Quaker Idyls

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H. Holt, 1894 - Fiction - 223 pages
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Page 226 - A glorious story, which cannot be too warmly recommended to all who love a tale that stirs the blood. Perhaps not the least among its many good qualities is the fact that its chivalry is of the nineteenth, not of the sixteenth, century ; that it is a tale of brave men and true, and of a fair woman of to-day. The Englishman who saves the king ... is as interesting a knight as was Bayard. . . . The story holds the readers attention from first to last.
Page 227 - * Told with an old-time air of romance that gives the fascination of an earlier day; an air of good faith, almost of religious chivalry, gives reality to their extravagance. . . Marks Mr. Hope as a wit, if he were not a romancer."— Nation.
Page 230 - Joyce.— OLD CELTIC ROMANCES. Twelve of the most beautiful of the Ancient Irish Romantic Tales. Translated from the Gaelic. By PW JOYCE, LL.D. Crown 8vo, 3s.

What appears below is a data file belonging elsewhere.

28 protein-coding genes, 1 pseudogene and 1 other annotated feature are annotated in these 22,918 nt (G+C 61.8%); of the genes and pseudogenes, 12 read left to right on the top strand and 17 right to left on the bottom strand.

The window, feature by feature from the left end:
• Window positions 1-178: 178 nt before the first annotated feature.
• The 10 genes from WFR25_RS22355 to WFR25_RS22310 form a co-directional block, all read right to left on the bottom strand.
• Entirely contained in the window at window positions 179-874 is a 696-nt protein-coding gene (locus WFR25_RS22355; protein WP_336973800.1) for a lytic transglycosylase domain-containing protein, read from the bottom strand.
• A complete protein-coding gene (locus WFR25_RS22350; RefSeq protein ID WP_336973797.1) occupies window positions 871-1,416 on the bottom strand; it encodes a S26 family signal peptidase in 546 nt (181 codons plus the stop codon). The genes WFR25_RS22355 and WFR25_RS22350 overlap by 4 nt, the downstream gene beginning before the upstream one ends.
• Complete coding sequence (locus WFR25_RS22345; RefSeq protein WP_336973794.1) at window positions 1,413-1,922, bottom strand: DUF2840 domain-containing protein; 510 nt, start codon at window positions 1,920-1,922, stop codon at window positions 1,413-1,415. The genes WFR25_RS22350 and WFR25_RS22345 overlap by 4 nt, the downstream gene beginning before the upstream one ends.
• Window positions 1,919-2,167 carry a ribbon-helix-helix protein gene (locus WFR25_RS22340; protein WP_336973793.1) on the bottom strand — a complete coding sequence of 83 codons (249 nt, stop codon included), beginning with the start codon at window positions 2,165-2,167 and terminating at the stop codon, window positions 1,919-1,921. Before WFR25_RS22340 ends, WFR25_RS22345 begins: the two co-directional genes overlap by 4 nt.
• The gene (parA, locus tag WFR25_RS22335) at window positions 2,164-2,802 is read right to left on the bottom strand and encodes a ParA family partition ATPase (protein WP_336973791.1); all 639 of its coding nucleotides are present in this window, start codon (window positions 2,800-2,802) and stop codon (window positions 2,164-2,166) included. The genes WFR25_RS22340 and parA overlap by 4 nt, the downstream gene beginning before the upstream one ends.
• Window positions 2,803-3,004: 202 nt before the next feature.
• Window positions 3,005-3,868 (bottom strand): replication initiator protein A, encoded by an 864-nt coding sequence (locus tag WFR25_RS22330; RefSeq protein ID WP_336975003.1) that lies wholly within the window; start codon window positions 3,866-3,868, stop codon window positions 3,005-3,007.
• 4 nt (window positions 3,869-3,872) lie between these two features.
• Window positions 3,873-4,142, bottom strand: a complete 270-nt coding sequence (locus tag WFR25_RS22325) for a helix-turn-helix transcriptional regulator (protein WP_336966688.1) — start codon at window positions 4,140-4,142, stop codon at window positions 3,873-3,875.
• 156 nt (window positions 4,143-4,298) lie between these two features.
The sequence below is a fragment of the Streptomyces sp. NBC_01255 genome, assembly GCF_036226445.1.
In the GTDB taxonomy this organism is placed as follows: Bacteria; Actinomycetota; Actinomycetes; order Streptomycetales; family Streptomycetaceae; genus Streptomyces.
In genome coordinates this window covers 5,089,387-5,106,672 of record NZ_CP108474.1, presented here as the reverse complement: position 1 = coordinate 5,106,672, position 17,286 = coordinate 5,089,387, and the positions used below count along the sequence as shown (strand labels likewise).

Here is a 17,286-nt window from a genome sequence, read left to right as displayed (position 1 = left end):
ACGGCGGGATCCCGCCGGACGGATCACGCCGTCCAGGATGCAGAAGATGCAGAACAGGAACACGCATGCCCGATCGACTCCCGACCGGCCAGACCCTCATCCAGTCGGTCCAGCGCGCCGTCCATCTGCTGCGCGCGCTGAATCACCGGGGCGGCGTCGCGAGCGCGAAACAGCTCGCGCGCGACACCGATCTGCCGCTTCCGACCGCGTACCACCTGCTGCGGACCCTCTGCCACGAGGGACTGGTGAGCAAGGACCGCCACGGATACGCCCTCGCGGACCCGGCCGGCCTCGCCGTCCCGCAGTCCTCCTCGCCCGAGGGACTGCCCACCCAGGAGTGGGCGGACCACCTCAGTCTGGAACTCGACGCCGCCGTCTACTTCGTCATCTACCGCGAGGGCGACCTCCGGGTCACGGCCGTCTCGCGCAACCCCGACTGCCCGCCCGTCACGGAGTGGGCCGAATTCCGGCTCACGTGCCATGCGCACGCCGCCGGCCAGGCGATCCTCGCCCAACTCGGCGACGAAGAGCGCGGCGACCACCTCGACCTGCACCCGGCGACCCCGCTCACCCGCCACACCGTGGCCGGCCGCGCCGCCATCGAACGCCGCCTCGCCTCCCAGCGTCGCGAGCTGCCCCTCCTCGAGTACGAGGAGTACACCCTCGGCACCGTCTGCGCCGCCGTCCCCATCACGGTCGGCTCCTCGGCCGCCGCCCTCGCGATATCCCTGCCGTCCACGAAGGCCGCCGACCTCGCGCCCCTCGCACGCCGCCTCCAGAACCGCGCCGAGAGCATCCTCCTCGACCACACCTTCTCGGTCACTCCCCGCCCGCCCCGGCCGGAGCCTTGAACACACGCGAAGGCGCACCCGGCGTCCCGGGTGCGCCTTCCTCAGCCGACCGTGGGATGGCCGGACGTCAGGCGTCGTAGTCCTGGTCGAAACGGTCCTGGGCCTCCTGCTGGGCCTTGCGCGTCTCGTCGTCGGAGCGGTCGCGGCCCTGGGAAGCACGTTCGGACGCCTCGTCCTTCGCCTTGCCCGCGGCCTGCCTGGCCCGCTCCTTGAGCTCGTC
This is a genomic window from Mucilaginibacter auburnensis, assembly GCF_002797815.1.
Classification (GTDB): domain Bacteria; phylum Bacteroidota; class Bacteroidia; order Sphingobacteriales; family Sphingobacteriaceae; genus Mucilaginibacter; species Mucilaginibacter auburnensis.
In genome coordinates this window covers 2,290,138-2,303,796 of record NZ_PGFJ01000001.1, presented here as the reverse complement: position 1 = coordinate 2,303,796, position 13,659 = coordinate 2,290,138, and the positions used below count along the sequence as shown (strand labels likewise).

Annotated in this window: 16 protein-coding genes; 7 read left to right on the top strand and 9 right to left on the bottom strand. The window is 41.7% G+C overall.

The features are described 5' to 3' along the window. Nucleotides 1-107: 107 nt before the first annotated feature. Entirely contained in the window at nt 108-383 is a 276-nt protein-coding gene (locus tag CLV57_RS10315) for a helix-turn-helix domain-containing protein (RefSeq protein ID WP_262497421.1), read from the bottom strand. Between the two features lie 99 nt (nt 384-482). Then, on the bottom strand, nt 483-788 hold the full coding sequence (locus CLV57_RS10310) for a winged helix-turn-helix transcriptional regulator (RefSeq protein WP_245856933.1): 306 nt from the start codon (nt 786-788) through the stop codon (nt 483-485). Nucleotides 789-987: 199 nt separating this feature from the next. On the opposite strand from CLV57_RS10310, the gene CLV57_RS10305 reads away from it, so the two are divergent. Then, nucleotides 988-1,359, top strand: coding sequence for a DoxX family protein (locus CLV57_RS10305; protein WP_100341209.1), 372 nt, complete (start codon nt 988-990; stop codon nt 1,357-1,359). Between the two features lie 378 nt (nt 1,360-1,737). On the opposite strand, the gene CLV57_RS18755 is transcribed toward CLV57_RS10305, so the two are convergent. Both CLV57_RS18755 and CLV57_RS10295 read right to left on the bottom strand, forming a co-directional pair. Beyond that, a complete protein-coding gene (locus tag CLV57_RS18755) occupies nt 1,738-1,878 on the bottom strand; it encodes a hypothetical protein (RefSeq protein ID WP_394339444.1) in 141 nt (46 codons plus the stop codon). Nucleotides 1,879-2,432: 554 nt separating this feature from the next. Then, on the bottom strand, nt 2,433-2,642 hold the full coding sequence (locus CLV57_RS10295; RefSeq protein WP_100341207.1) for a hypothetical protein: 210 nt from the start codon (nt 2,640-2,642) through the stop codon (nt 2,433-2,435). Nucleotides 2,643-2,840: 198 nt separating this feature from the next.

Page 232 - By W. FRASER RAE. With an Introduction by Sheridan's great-grandson, the Marquess of Dufferin. With portraits. 2 vols., 8vo, $7.00. " A story of romantic and human interest.
Page 27 - FG by the hand, did on this solemn occasion declare, that he took her to be his wife ; promising, through Divine assistance, to be unto her a faithful and loving husband, until...
Page 226 - Characterized by a delicious drollery; . . . beneath the surface play of words lies a tragi-comedy of life. . . . There is infinite suggestion in every line."— Boston Transcript.
Page 226 - The whole game of playing at revolution is pictured with such nearness and intimacy of view that the wildest things happen as though they were every-day occurrences. . . . Two triumphs of picturesque description — the overthrow and escape of the President, and the night attack on the bank. The charmingly wicked Christina is equal to anything that Mr. Hope has done, with the possible exception of the always piquant Dolly."— Life.
Page 226 - Edition. With portrait and notice of the author. " A highly clever performance, with little touches that recall both Balzac and Meredith. ... Is endowed with exceeding originality."— New York Times.
Page 231 - He repudiates the idea of the supernatural altogether, and in this he is in accord with the best thought of the day. . . . Interesting and logical.
Page 233 - Too much praise can hardly be given to the management of the tragic close of the book . . . very carefully as well as finely related . . . the tale ends precisely where it should, and this is not one of the least of the several excellences of this delightful story.

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